anticipation of the receipt of assured revenues by any State, county, district, political subdivision, or municipality in the
continental United States, including irrigation, drainage and reclamation districts….
(c) To purchase from member banks and to sell, with or without its indorsement, bills of exchange arising out of commercial transactions, as hereinbefore defined;
(d) To establish from time to time, subject to review and determination of the Federal Reserve Board, rates of discount to be charged by the Federal reserve bank for each class of paper, which shall be fixed with a view of accommodating commerce and business;
(e) To establish accounts with other Federal reserve banks for exchange purposes and, with the consent of the Federal Reserve Board, to open and maintain banking accounts in foreign countries, appoint correspondents, and establish agencies in such countries wheresoever it may deem best for the purpose of purchasing, selling, and collecting bills of exchange, and to buy and sell with or without its indorsement, through such correspondents or agencies, bills of exchange arising out of actual commercial transactions which have not more than ninety days to run and which bear the signature of two or more responsible parties.
SEC. 15. The moneys held in the general fund of the Treasury, except the five per centum fund for the redemption of outstanding national-bank notes and the funds provided in this Act for the redemption of Federal reserve notes may, upon the direction of the Secretary of the Treasury, be deposited in Federal reserve banks, which banks, when required by the Secretary of the Treasury, shall act as fiscal agents of the United States; and the revenues of the Government or any part thereof may be deposited in such banks, and disbursements may be made by checks drawn against such deposits.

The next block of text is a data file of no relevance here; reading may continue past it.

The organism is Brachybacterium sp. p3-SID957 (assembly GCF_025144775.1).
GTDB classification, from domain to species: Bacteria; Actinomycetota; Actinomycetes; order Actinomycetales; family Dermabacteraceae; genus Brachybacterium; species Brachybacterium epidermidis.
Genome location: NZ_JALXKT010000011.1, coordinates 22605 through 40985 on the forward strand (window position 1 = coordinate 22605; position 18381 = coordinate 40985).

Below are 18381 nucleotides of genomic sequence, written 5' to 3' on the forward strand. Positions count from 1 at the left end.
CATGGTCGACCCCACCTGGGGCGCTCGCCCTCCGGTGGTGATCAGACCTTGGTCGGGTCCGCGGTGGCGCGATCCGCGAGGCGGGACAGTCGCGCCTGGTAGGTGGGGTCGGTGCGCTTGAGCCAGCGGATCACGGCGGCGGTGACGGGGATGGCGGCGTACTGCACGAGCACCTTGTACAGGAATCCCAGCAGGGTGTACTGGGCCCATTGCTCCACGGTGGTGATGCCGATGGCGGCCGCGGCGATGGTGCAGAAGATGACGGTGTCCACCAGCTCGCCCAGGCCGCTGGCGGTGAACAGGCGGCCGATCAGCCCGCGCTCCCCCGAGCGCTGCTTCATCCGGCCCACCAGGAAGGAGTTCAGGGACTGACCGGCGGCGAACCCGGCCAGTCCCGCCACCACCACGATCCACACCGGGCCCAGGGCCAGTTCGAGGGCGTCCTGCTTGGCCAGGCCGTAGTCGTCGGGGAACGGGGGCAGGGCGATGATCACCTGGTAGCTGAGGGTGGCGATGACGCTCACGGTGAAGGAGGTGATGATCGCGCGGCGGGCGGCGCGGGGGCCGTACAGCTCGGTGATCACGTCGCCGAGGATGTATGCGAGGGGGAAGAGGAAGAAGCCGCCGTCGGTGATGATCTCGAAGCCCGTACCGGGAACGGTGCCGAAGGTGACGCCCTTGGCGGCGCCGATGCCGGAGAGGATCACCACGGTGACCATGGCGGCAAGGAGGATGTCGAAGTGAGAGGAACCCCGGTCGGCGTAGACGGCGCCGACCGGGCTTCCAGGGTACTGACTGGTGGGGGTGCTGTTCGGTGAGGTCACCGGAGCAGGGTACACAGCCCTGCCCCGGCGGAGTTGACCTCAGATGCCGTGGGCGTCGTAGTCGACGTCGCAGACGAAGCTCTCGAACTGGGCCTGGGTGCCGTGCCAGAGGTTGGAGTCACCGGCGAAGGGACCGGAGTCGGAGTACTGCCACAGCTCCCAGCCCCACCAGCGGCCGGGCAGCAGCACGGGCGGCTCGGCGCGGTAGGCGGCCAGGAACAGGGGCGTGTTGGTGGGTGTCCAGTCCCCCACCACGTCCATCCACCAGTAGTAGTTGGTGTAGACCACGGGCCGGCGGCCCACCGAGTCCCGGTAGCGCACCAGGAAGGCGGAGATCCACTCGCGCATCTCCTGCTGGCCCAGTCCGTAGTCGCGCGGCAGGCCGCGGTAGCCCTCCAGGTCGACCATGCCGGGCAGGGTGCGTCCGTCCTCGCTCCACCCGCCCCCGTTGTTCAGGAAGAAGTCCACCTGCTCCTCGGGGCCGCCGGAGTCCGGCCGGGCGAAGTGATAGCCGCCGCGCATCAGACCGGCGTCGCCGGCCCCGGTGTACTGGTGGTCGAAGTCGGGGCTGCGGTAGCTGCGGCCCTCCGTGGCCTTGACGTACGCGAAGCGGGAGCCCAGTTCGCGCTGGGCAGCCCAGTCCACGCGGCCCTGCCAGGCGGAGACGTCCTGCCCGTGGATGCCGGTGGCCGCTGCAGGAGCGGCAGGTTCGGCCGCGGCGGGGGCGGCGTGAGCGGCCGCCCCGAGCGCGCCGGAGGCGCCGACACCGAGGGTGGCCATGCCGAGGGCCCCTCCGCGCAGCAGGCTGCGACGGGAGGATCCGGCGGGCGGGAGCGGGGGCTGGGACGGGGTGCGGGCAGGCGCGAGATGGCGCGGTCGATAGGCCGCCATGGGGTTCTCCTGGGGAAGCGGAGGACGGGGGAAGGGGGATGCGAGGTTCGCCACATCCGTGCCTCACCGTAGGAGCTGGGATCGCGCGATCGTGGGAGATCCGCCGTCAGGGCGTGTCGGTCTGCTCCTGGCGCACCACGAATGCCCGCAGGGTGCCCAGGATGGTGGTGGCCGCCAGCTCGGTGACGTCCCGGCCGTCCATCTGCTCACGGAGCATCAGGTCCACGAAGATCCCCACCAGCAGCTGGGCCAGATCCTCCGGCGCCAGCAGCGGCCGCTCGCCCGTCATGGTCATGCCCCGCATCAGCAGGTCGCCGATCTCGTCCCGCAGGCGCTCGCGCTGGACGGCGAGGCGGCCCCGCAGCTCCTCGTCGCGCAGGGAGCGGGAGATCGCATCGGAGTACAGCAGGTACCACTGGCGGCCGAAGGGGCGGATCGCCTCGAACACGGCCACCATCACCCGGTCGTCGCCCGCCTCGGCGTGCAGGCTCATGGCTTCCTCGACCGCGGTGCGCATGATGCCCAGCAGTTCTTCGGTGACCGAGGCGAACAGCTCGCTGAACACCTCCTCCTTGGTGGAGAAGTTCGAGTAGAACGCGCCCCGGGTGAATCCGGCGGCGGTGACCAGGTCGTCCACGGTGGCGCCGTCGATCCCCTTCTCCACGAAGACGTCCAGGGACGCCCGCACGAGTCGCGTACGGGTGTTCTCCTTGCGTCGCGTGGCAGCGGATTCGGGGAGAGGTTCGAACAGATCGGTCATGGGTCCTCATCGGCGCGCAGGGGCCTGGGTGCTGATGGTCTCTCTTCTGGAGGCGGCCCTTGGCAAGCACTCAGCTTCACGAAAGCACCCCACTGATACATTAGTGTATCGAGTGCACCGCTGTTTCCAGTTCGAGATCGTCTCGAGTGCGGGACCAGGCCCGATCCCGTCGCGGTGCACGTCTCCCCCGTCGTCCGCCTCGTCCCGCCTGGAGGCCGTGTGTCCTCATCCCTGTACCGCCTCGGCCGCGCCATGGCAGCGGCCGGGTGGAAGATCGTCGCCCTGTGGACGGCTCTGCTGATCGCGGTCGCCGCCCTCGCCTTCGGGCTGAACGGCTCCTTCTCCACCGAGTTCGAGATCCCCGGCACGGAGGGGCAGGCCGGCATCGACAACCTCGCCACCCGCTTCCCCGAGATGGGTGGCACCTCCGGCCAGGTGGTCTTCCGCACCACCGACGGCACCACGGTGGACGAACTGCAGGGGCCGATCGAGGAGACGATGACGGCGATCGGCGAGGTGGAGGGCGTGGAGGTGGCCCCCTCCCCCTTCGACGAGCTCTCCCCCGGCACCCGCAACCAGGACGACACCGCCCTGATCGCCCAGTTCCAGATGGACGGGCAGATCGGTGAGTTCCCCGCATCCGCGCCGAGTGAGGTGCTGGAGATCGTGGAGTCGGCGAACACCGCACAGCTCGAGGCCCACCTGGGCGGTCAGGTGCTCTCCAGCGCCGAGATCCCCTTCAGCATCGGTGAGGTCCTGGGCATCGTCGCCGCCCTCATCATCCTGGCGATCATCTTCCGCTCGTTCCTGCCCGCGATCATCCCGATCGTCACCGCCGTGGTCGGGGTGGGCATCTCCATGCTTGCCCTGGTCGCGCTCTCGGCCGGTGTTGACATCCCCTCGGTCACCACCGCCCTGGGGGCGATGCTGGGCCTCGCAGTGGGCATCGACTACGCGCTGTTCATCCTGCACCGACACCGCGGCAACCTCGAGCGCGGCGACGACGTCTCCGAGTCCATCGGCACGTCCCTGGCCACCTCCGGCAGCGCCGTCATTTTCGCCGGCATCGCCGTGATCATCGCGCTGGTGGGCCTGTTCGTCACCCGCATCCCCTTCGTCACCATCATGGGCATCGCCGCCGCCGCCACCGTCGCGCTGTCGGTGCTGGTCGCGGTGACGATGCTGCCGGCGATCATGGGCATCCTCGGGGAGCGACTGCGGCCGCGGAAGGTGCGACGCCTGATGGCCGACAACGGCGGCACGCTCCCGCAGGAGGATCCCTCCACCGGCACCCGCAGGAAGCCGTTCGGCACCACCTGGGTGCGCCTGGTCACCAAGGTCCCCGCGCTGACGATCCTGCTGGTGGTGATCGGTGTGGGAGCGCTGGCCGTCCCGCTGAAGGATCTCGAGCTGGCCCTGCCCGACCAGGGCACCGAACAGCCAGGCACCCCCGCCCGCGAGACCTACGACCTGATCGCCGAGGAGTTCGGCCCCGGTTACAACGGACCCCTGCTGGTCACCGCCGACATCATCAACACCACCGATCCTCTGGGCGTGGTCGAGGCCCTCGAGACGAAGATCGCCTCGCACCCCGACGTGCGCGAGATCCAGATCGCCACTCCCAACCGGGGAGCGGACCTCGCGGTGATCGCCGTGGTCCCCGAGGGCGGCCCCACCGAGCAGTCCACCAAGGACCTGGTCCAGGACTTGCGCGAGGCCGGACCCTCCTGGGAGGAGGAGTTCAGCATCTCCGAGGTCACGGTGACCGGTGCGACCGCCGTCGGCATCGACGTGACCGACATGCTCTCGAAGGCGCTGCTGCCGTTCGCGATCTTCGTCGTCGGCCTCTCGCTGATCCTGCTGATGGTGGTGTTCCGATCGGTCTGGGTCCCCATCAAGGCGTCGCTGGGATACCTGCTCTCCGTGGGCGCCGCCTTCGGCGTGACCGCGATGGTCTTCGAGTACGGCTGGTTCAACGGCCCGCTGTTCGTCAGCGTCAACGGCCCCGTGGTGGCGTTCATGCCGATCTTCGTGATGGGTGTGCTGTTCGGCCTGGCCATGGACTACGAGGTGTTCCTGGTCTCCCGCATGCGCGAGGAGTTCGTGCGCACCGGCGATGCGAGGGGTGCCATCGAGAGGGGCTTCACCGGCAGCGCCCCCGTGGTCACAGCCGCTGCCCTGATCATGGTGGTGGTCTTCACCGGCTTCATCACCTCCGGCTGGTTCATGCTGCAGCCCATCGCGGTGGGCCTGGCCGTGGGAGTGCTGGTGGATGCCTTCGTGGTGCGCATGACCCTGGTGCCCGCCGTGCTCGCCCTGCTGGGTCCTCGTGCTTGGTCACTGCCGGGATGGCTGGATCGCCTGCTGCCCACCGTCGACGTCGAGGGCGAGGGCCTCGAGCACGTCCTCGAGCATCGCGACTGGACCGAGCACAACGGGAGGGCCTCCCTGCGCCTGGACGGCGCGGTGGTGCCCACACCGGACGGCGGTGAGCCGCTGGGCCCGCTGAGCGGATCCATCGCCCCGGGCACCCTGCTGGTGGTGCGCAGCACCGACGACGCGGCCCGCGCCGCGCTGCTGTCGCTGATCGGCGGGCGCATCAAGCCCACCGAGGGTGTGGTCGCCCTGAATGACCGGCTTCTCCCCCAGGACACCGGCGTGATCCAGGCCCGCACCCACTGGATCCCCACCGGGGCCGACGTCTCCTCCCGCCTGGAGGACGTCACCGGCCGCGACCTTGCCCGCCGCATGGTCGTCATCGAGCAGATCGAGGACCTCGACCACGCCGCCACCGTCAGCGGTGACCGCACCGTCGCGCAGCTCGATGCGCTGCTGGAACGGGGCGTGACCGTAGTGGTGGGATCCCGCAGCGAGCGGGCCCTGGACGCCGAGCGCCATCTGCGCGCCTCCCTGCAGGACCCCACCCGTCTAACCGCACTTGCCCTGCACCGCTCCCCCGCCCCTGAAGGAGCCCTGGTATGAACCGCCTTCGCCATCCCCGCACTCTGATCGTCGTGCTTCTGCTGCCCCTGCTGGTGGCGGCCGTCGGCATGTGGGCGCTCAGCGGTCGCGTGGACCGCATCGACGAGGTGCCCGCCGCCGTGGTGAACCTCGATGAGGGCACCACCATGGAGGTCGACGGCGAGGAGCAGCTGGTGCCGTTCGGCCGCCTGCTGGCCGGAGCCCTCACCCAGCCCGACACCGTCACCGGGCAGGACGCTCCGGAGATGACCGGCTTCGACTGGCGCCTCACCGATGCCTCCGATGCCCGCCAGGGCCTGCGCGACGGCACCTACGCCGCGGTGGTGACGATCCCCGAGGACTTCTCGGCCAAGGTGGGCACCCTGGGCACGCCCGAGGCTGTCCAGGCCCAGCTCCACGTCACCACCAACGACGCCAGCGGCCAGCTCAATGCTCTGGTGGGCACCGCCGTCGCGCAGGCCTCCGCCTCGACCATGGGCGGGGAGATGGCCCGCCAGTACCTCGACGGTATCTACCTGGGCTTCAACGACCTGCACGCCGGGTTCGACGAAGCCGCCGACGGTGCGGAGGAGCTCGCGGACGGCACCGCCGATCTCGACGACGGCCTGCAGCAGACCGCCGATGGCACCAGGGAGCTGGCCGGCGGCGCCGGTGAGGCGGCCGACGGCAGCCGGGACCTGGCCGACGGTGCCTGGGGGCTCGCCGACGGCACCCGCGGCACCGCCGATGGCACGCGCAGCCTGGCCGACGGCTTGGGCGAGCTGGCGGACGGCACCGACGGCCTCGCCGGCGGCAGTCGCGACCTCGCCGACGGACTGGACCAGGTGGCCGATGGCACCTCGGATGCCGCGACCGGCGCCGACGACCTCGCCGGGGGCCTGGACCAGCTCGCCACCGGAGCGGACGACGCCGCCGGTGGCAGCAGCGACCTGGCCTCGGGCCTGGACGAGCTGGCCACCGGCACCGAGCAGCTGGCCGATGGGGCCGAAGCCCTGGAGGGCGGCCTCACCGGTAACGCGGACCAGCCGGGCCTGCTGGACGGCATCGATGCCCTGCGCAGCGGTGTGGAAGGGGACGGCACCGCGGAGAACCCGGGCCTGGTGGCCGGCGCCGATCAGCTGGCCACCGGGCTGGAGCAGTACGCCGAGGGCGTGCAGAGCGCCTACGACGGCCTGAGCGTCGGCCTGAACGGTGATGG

No public funds of the Philippine Islands, or of the postal savings, or any Government funds, shall be deposited in the continental United States in any bank not belonging to the system established by this Act. .
SEC. I6. Federal reserve notes, to be issued at the discretion of the Federal Reserve Board for the purpose of making advances to Federal reserve banks through the Federal reserve agents as hereinafter set forth and for no other purpose, are hereby authorized. The said notes shall be obligations of the United States and shall be receivable by all national and member banks and Federal reserve banks and for all taxes, customs, and other public dues They shall be redeemed in gold on demand at the Treasury Department of the United States, in the city of Washington . . ., or in gold or lawful money at any Federal reserve bank.